Church books

Church books – designated in official language as directories of official acts – are books in which official administrative acts of the church are recorded. Other commonly known records, such as baptism, confirmation, marriage, and death records are also still kept by individual parishes.  Family registers that emerged in southwest Germany in the 19th century are also commonly referred to as church books, even if these did not count as records of official church activities.

 

Other types of church books that are not commonly in use today include engagement books (proclamations), communicant registries, which recorded those who took communion, as well as ‘lists of souls’, which were precursors to family registers that began to be kept in the middle of the 18th century.

Rules mandating the recording of baptisms, marriages, and deaths were issued in Germany in the second half of the 16th century, and government interest in church books began to emerge in the second half of the 18th century. For the state, these church books were considered official records for civil status cases (public documents indicating civil status). They were used for issues such as resident registration, military, financial, and health services, or for statistical purposes. In 1876, the Personal Statute Act was passed in Germany, introducing civil records requirements across the country. After that point, church books began losing their relevance for the government, and were (again) used only for the purposes of church administration and pastoral care of congregation members.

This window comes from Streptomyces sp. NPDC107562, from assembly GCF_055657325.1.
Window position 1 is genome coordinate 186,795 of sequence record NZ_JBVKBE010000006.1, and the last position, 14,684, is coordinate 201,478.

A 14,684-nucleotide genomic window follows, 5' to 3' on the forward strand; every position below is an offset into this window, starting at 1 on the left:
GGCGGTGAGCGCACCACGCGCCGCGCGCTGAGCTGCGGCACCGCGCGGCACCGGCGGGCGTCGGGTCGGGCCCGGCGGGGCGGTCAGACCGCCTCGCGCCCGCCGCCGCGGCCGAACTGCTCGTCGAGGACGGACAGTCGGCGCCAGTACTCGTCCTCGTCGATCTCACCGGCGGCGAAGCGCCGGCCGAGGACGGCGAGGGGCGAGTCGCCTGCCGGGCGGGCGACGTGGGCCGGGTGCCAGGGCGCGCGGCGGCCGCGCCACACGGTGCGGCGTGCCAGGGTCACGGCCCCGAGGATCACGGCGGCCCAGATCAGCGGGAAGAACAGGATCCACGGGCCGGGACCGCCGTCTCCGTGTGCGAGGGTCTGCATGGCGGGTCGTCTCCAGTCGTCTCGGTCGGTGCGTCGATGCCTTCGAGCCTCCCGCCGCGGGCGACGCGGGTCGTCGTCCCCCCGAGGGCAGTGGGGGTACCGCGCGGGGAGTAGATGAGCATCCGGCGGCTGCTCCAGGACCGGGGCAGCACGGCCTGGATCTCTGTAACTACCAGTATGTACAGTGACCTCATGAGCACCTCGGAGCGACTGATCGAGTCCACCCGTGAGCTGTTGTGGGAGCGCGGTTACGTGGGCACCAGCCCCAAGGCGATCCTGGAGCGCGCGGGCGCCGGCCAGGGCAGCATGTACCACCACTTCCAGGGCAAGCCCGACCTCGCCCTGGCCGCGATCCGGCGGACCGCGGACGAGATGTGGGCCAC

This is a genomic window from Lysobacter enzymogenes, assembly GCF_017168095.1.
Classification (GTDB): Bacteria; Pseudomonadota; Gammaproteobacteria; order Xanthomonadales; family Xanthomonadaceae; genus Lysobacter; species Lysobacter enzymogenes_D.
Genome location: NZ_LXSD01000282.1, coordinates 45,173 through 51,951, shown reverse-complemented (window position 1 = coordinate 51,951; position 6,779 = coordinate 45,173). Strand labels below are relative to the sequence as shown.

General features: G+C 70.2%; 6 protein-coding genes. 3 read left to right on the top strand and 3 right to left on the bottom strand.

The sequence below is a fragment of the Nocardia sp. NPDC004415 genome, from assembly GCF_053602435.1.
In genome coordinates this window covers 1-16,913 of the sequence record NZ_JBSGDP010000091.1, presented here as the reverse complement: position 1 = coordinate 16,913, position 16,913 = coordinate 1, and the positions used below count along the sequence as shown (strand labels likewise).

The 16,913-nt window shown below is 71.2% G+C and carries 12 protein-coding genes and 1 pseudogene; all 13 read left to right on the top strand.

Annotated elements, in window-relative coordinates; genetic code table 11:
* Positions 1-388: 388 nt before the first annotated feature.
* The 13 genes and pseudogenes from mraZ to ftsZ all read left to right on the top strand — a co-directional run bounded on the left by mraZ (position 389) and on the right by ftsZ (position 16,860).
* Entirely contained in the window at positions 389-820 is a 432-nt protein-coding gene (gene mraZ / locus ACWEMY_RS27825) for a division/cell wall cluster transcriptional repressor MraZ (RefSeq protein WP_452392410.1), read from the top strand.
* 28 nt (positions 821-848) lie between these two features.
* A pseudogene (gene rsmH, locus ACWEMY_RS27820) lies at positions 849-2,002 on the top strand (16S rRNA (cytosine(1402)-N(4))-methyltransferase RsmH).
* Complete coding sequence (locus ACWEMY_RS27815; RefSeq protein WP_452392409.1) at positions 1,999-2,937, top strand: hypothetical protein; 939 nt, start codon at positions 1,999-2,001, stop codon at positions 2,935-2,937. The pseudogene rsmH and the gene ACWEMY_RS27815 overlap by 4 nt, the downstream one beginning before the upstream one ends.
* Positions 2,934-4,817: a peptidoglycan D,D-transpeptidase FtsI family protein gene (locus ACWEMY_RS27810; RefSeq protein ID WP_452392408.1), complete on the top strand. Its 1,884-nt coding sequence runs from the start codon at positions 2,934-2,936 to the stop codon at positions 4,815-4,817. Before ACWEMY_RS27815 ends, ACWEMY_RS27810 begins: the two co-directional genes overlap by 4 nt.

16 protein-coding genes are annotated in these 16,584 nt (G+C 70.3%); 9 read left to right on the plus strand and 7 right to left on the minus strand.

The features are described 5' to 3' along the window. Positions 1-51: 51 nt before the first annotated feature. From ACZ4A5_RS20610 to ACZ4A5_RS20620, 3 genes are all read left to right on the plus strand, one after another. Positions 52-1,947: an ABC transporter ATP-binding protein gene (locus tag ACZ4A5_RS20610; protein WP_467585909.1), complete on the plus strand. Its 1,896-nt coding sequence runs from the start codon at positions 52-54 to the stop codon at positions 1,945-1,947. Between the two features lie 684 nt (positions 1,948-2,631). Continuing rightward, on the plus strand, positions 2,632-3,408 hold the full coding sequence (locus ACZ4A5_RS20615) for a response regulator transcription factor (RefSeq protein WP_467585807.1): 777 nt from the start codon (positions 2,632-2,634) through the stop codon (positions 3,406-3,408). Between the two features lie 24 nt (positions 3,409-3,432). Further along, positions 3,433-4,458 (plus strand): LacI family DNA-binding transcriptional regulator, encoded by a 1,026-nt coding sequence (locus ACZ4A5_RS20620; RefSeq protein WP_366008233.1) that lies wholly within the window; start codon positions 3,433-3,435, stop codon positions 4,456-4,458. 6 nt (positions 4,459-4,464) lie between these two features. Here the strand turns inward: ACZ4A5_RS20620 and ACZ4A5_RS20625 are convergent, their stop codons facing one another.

Church books were normally divided into three categories based on their content: baptism records, marriage records, and death registers. These books were usually kept parallel to one another, and in the beginning the records were kept together in so-called ‘mixed books’. The records were normally recorded by the pastors or the deacons themselves.

Entries were made in chronological order. Some registries were organized schematically from the very beginning, which made them more organized and easier to review. Baptism records recorded the name of the child, the names of the parents, normally the name of the godparents (Gevattern), and the date of baptism. Marriages were recorded with the names of the couple, their fathers, the places each spouse was from, and the date of the wedding. Finally, death registries recorded the name of the deceased and the day of their burial, and often also recorded their age at the time of death and the cause of death.

When church records began to be kept, women were often only recorded with their first name and not with their maiden names. For a long period of time, they only recorded the date of baptism and not the date of birth.

Church books represent important historical resources (e.g. for historical demographic studies, social history) and the most important genealogical sources because they served both as records of official acts and as civil registries until the introduction of official state records in the 1870s.